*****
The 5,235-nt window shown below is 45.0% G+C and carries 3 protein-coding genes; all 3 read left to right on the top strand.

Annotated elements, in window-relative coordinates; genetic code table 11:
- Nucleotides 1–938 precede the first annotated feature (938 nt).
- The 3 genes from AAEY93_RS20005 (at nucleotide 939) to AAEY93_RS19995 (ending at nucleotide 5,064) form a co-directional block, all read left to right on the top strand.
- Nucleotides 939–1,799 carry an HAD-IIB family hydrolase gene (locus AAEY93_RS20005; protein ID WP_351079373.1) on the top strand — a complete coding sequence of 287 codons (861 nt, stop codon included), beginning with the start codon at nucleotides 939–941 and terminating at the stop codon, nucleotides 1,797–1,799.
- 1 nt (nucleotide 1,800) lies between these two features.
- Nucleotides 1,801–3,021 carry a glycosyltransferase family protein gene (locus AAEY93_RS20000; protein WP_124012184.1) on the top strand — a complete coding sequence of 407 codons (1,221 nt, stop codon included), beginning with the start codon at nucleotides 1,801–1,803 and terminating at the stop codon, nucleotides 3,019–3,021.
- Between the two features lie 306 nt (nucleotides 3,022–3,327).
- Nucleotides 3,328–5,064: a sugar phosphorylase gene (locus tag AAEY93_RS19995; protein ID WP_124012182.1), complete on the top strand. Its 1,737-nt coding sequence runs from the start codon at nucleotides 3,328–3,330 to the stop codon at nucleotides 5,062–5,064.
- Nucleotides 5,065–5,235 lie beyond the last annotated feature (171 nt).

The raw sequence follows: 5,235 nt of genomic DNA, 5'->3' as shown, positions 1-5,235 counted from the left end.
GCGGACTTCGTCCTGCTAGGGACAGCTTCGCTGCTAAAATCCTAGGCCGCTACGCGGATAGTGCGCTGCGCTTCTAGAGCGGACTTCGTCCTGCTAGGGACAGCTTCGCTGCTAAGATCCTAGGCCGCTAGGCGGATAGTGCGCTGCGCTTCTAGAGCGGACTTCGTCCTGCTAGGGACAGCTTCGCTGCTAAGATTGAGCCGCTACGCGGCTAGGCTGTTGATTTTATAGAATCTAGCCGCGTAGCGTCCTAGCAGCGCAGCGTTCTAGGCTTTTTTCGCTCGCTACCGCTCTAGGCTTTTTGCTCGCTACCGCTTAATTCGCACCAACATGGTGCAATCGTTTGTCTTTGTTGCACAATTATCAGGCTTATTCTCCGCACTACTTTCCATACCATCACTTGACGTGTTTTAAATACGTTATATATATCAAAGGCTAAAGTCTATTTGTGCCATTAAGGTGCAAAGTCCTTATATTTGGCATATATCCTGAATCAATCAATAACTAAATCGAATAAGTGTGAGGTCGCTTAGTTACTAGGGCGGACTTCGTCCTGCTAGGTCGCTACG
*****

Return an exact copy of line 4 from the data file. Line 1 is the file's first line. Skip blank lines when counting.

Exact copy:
- The 3 genes from AAEY93_RS20005 (at nucleotide 939) to AAEY93_RS19995 (ending at nucleotide 5,064) form a co-directional block, all read left to right on the top strand.